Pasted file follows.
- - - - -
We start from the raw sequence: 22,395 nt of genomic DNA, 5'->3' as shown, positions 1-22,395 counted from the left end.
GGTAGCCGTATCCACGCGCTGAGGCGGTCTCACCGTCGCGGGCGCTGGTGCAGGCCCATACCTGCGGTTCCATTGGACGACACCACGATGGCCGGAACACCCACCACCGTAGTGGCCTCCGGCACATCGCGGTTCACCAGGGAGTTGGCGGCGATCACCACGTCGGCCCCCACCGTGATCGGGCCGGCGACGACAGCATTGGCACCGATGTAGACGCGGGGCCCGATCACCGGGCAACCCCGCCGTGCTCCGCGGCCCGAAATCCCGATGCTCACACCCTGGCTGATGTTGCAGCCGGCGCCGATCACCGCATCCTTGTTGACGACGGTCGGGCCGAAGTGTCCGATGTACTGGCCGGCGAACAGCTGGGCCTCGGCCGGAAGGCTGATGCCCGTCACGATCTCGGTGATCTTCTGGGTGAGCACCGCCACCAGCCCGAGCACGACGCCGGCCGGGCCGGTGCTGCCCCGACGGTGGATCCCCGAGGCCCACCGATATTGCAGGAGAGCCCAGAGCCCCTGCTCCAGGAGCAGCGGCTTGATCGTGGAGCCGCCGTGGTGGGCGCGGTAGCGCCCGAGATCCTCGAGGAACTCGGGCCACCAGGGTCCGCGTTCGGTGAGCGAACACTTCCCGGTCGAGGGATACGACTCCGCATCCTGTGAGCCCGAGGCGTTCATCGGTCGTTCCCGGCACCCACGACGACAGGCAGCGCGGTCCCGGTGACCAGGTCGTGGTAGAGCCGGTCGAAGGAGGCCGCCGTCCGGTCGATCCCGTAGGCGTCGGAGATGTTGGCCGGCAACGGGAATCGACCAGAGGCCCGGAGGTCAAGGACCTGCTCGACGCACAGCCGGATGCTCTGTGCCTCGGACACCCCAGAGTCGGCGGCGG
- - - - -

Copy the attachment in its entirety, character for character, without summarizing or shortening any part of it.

We start from the raw sequence: 22,395 nt of genomic DNA, 5'->3' as shown, positions 1-22,395 counted from the left end.
GGTAGCCGTATCCACGCGCTGAGGCGGTCTCACCGTCGCGGGCGCTGGTGCAGGCCCATACCTGCGGTTCCATTGGACGACACCACGATGGCCGGAACACCCACCACCGTAGTGGCCTCCGGCACATCGCGGTTCACCAGGGAGTTGGCGGCGATCACCACGTCGGCCCCCACCGTGATCGGGCCGGCGACGACAGCATTGGCACCGATGTAGACGCGGGGCCCGATCACCGGGCAACCCCGCCGTGCTCCGCGGCCCGAAATCCCGATGCTCACACCCTGGCTGATGTTGCAGCCGGCGCCGATCACCGCATCCTTGTTGACGACGGTCGGGCCGAAGTGTCCGATGTACTGGCCGGCGAACAGCTGGGCCTCGGCCGGAAGGCTGATGCCCGTCACGATCTCGGTGATCTTCTGGGTGAGCACCGCCACCAGCCCGAGCACGACGCCGGCCGGGCCGGTGCTGCCCCGACGGTGGATCCCCGAGGCCCACCGATATTGCAGGAGAGCCCAGAGCCCCTGCTCCAGGAGCAGCGGCTTGATCGTGGAGCCGCCGTGGTGGGCGCGGTAGCGCCCGAGATCCTCGAGGAACTCGGGCCACCAGGGTCCGCGTTCGGTGAGCGAACACTTCCCGGTCGAGGGATACGACTCCGCATCCTGTGAGCCCGAGGCGTTCATCGGTCGTTCCCGGCACCCACGACGACAGGCAGCGCGGTCCCGGTGACCAGGTCGTGGTAGAGCCGGTCGAAGGAGGCCGCCGTCCGGTCGATCCCGTAGGCGTCGGAGATGTTGGCCGGCAACGGGAATCGACCAGAGGCCCGGAGGTCAAGGACCTGCTCGACGCACAGCCGGATGCTCTGTGCCTCGGACACCCCAGAGTCGGCGGCGG